In practice, assuming you don't turn down the DAC volume very much, you may not notice any degradation given that very little real world music uses all 16 bits anyway. But if you are serious about trying to make the domestic playback chain the best it can be, this is the correct approach...
 

Koeitje

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By the book, that is correct, but practically , not so much.
On digital audio, max dynamic range is achieved at 0dBFS. I.e. max volume.
However, even on a 16 bit song, we have a vast dynamic range, we can sacrifice 15dB or so.
How? because at -15dBFS , played back even through closed back headphones in a dead quiet room, the background noise is still high enough, to make possible audible dynamic range limited enough, not to matter.
Analogue volume controls, are not as good at tracking compared to digital, they can be noisy and cause impedance issues.
The best ones, are switched relay, precision laser cut resistor ladder types. good ones are expensive, and in practice may match digital ones.
Some oversampling Dacs, such Chord Dacs, implement the digital volume controls after oversampling, to achieve (theoretically ) better precision.
I regularly listen to my Topping DX7 pro at -20dBFS , and it sounds fab. through my Meridian poweramp and Sonus Faber speakers.
Digital volume control on such a caliber dac, is of no concern.
You also can have channel mismatches with analog volume control.
 

unpluggged

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using a volume control afterwards maximises your signal to noise ratio*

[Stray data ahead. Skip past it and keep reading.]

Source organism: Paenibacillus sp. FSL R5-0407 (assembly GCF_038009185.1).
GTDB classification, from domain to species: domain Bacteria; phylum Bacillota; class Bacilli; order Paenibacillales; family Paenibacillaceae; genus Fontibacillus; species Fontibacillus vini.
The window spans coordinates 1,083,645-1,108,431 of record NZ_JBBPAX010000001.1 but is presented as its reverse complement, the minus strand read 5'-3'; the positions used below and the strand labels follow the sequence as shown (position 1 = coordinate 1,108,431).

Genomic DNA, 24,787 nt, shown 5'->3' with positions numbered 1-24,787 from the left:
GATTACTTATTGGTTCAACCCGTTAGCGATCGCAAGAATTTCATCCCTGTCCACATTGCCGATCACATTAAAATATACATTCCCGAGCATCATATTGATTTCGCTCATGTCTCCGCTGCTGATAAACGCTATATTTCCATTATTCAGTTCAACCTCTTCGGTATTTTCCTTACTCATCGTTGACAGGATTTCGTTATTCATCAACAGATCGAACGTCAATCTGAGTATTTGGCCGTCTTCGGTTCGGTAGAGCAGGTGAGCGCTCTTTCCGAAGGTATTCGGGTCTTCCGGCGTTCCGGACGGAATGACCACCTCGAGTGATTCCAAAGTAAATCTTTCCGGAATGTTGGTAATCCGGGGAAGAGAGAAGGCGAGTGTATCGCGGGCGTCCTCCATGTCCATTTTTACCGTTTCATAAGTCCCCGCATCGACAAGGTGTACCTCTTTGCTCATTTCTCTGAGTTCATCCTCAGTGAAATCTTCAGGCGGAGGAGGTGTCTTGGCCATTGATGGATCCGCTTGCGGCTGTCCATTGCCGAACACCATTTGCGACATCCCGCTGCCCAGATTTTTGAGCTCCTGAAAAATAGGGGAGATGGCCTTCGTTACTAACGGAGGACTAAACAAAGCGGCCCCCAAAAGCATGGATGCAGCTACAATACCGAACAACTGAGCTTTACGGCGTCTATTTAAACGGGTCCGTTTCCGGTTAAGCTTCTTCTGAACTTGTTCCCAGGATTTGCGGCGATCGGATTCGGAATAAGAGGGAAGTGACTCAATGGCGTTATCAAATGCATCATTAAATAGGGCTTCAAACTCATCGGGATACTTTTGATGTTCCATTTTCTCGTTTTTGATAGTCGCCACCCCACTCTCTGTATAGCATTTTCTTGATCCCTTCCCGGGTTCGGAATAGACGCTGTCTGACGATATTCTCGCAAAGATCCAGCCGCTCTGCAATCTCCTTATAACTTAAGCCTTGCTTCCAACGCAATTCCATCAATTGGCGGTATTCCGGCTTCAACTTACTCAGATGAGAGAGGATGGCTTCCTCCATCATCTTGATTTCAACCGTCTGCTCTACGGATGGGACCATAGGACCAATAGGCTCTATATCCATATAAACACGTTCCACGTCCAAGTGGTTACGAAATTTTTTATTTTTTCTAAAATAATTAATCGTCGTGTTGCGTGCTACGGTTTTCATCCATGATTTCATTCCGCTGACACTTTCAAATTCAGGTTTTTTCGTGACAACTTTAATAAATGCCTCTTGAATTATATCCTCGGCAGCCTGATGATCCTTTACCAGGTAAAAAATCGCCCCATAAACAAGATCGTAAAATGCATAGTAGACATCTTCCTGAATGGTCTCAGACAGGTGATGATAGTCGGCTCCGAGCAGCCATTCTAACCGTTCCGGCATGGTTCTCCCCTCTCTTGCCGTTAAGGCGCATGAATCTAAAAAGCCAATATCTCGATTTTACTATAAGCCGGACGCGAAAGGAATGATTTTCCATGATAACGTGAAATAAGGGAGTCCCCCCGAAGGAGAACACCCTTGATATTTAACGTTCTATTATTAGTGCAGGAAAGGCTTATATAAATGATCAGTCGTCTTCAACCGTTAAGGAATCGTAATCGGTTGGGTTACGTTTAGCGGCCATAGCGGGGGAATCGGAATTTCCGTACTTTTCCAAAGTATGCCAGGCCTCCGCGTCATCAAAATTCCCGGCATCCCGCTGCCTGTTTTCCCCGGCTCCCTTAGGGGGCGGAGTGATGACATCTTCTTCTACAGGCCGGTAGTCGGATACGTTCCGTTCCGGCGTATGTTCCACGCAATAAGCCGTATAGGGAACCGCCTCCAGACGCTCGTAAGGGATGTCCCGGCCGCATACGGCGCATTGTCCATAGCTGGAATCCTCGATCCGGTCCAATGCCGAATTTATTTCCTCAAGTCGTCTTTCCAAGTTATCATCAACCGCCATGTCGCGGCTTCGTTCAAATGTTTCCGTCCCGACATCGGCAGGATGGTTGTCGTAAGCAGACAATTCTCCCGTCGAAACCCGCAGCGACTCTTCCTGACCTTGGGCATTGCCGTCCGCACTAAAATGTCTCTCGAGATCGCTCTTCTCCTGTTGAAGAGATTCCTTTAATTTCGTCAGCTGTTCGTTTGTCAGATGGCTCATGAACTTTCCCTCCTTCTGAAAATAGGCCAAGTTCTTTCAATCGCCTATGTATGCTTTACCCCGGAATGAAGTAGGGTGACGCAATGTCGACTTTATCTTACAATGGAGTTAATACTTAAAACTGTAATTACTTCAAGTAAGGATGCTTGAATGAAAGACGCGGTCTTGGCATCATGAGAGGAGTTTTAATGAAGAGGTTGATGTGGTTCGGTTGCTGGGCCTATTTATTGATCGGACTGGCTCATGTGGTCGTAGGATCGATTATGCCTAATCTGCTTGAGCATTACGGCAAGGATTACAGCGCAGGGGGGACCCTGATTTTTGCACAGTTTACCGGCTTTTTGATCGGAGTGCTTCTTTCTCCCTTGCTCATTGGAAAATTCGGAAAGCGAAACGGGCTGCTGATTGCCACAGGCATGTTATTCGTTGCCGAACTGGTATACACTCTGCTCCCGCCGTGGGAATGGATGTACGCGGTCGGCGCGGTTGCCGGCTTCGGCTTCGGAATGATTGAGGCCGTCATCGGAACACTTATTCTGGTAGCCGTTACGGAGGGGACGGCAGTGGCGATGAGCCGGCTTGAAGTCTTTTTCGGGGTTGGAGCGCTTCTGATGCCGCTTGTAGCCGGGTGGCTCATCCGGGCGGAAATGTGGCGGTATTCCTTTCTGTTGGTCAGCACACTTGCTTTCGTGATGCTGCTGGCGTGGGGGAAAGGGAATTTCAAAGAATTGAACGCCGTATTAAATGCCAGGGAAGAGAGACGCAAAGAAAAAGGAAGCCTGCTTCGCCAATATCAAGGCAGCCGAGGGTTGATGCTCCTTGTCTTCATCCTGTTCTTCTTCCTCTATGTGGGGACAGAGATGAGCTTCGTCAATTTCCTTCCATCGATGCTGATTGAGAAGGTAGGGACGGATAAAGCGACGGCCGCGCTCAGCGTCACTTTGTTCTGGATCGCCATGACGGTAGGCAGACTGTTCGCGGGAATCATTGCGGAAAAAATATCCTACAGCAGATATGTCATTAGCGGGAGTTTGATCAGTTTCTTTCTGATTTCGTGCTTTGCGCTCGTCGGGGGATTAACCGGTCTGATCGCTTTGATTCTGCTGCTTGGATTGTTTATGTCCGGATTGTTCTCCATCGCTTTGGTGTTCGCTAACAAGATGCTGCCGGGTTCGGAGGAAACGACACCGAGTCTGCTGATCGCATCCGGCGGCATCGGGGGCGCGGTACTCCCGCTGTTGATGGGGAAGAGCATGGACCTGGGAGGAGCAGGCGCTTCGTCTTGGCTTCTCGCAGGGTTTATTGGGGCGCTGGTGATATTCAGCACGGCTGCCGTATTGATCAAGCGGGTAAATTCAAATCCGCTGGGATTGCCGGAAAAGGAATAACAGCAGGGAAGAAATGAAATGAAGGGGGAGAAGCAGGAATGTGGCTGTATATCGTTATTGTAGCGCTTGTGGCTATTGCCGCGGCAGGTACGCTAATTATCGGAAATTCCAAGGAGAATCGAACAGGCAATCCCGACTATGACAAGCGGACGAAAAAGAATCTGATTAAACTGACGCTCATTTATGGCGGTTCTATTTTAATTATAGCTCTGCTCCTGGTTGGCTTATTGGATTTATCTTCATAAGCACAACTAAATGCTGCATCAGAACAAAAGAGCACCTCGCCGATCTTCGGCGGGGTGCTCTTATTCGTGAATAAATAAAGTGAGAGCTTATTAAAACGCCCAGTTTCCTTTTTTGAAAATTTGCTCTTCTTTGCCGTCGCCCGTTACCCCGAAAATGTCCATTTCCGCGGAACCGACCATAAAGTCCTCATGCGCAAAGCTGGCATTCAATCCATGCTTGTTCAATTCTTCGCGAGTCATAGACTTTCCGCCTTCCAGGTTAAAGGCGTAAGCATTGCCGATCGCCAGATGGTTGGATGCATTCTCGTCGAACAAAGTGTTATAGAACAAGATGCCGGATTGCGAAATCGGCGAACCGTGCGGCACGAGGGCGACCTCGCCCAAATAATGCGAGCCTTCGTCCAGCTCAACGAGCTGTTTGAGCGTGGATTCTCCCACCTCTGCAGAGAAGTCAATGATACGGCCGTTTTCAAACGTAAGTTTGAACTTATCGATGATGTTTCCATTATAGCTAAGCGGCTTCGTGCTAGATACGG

Wrong. Analog volume control (be it potentiometer-based or relay-based) introduces much more noise, distortion and other artifacts (channel imbalance, scratching, clicks) than a properly implemented digital one. Besides, it still can't attenuate any noise that is generated after it (i.e. in the amplification stages).

On the other hand, the only metric that digital volume control affects is the dynamic range. But, as they say over there at another forum, if you don't hear any noise you don't have any SNR problem. And I bet you don't hear any noise that is being generated by any decent DAC unless you amplify its output to insane levels.
 

Willem

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Do you mean the ADI-2 DAC FS? Section 31.13 of the manual explains its implementation in details and shows respective measurements. Add to this four analog reference levels with automatic switching between them, and you get a volume control that is as good as anything in this class.
In fact, better than just about any. Study the manual if you want to know why. It also has both balanced and unbalanced outputs, tone and balance controls, plus dynamic loudness and much more. And it measures superbly.
 

MaxwellsEq

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Hamed

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guys, is it possible to submit a request to Amir to run some measurements and clarify this? the answer to this question could basically save a lot of people a lot of money. If we could for example compare measurements of RME dac maxed out to a Schiit Freya or Pre90 vs RME dac volume adjusted. If they are matched in output level, wouldn't that settle this discussion?
 

MaxwellsEq

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guys, is it possible to submit a request to Amir to run some measurements and clarify this? the answer to this question could basically save a lot of people a lot of money. If we could for example compare measurements of RME dac maxed out to a Schiit Freya or Pre90 vs RME dac volume adjusted. If they are matched in output level, wouldn't that settle this discussion?

This is a good starting point to understand some of the principles:
 
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Hamed

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This is a good starting point to understand some of the principles:
do you mean that my idea for comparing measurement of those two setups was flawed and makes no sense? :D